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Sun, Nov. 29

Diabetes support group helps those with disease cope

WILLIAMS, Ariz. - When doctors diagnosed Kate Cornell with diabetes in 2005, she turned to the Internet for support.

She found it by participating in online forums and starting a blog to help motivate her to control her diabetes.

"But I realized there's a lot of people in our town who maybe don't get online and could use some support," Cornell said.

Since September, Cornell has organized a diabetes support group. The group meets the second Tuesday of each month at 6:30 p.m. at North Country HealthCare's Williams Clinic, 301 S. Seventh St. The meetings are free and typically last about one hour.

"My participation grew from the desire to do something locally, to do something for my community, because I know there's a lot of people unfortunately who have diabetes who live in the area," she said.

Williams has had a diabetes support group for about 10 years, but when the previous organizer stepped down, Cornell got involved.

So far the group has about six participants, but Cornell hopes that number will grow.

The meetings allow participants to talk with others about their experience with the disease and provide support to each other.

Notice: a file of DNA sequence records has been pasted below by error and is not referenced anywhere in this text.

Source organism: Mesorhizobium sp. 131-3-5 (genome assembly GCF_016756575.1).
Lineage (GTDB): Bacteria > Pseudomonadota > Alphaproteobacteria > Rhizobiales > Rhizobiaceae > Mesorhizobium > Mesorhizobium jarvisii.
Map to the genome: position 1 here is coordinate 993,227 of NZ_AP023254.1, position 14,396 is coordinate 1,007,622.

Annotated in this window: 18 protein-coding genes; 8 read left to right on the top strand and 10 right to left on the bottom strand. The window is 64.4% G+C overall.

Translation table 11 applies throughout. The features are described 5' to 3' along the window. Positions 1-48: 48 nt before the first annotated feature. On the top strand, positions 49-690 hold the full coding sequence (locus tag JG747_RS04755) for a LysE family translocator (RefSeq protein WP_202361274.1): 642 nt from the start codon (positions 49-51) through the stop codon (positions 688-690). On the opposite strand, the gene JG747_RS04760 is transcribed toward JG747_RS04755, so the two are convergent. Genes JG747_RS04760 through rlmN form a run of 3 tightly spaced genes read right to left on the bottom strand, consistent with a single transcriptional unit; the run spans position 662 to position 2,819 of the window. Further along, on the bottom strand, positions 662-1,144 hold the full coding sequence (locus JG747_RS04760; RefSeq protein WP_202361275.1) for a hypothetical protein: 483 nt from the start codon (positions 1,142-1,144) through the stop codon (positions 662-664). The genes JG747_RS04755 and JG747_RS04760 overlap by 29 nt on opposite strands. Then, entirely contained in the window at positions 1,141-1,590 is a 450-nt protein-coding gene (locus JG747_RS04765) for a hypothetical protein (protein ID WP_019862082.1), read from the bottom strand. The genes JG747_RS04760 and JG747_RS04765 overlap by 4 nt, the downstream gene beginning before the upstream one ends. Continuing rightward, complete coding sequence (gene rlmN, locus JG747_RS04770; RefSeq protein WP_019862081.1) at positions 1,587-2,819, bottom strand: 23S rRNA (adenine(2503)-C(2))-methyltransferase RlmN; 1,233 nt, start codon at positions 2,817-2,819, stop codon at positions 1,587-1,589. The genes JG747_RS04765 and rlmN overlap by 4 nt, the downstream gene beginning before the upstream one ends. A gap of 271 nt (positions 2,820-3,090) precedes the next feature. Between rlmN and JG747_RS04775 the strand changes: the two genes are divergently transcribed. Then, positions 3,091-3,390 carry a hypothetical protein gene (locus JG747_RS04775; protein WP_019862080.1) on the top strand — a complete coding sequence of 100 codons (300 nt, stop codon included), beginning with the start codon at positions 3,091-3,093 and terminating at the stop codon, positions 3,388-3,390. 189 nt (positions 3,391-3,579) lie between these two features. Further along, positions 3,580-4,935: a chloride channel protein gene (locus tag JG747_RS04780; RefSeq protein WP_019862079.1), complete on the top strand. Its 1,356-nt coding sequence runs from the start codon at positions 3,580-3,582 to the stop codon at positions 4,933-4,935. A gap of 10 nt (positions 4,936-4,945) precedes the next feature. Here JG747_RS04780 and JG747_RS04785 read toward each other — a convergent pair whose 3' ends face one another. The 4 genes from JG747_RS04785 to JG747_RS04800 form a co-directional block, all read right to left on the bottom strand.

People with diabetes must manage the disease 24/7, Cornell said.

"And sometimes that's frustrating and confusing and it's just nice to hear someone else say, 'I know what you mean,' or 'I've done that before,' or 'I understand,'" she said. "It's just that feeling of you're not alone is really important."

Another purpose of the group is to provide information. Cornell plans to invite guest speakers to talk about issues relating to the disease.

"Diabetes is a lifestyle change," she said. "We have to change what we're eating, we often have to take medication, and we have to increase our exercise."

By educating people with diabetes, Cornell hopes the group can help educate the general public and clear up some misconceptions about the disease.

While she'd rather not have diabetes, Cornell has a positive outlook about the disease.

"It's probably one of the best things that ever happened to me, which sounds really bizarre, but I'm healthier now than I ever was, paying much more attention to my health," she said.

More information about the support group is available from Cornell at (928) 221-0624.

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